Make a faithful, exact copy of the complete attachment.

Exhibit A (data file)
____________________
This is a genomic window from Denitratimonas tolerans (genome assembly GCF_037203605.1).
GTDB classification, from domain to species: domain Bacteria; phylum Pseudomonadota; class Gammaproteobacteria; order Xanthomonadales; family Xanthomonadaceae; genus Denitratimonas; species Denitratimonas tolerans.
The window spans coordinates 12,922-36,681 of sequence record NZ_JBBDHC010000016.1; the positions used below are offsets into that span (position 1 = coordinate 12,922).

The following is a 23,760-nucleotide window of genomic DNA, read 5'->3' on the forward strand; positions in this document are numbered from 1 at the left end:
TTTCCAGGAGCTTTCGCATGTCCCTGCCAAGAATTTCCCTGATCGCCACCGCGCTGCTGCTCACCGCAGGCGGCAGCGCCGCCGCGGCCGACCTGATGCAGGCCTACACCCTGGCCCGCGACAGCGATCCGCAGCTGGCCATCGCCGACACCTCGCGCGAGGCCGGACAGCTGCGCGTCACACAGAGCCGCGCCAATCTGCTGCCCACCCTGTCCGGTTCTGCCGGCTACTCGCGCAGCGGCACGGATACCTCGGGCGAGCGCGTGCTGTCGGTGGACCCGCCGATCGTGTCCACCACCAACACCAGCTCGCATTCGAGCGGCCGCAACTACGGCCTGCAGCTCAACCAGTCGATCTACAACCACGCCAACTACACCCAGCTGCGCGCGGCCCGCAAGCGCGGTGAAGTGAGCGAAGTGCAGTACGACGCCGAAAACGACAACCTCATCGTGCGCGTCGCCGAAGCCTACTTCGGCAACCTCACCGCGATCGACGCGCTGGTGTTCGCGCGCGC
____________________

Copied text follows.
This is a genomic window from Denitratimonas tolerans (genome assembly GCF_037203605.1).
GTDB classification, from domain to species: domain Bacteria; phylum Pseudomonadota; class Gammaproteobacteria; order Xanthomonadales; family Xanthomonadaceae; genus Denitratimonas; species Denitratimonas tolerans.
The window spans coordinates 12,922-36,681 of sequence record NZ_JBBDHC010000016.1; the positions used below are offsets into that span (position 1 = coordinate 12,922).

The following is a 23,760-nucleotide window of genomic DNA, read 5'->3' on the forward strand; positions in this document are numbered from 1 at the left end:
TTTCCAGGAGCTTTCGCATGTCCCTGCCAAGAATTTCCCTGATCGCCACCGCGCTGCTGCTCACCGCAGGCGGCAGCGCCGCCGCGGCCGACCTGATGCAGGCCTACACCCTGGCCCGCGACAGCGATCCGCAGCTGGCCATCGCCGACACCTCGCGCGAGGCCGGACAGCTGCGCGTCACACAGAGCCGCGCCAATCTGCTGCCCACCCTGTCCGGTTCTGCCGGCTACTCGCGCAGCGGCACGGATACCTCGGGCGAGCGCGTGCTGTCGGTGGACCCGCCGATCGTGTCCACCACCAACACCAGCTCGCATTCGAGCGGCCGCAACTACGGCCTGCAGCTCAACCAGTCGATCTACAACCACGCCAACTACACCCAGCTGCGCGCGGCCCGCAAGCGCGGTGAAGTGAGCGAAGTGCAGTACGACGCCGAAAACGACAACCTCATCGTGCGCGTCGCCGAAGCCTACTTCGGCAACCTCACCGCGATCGACGCGCTGGTGTTCGCGCGCGC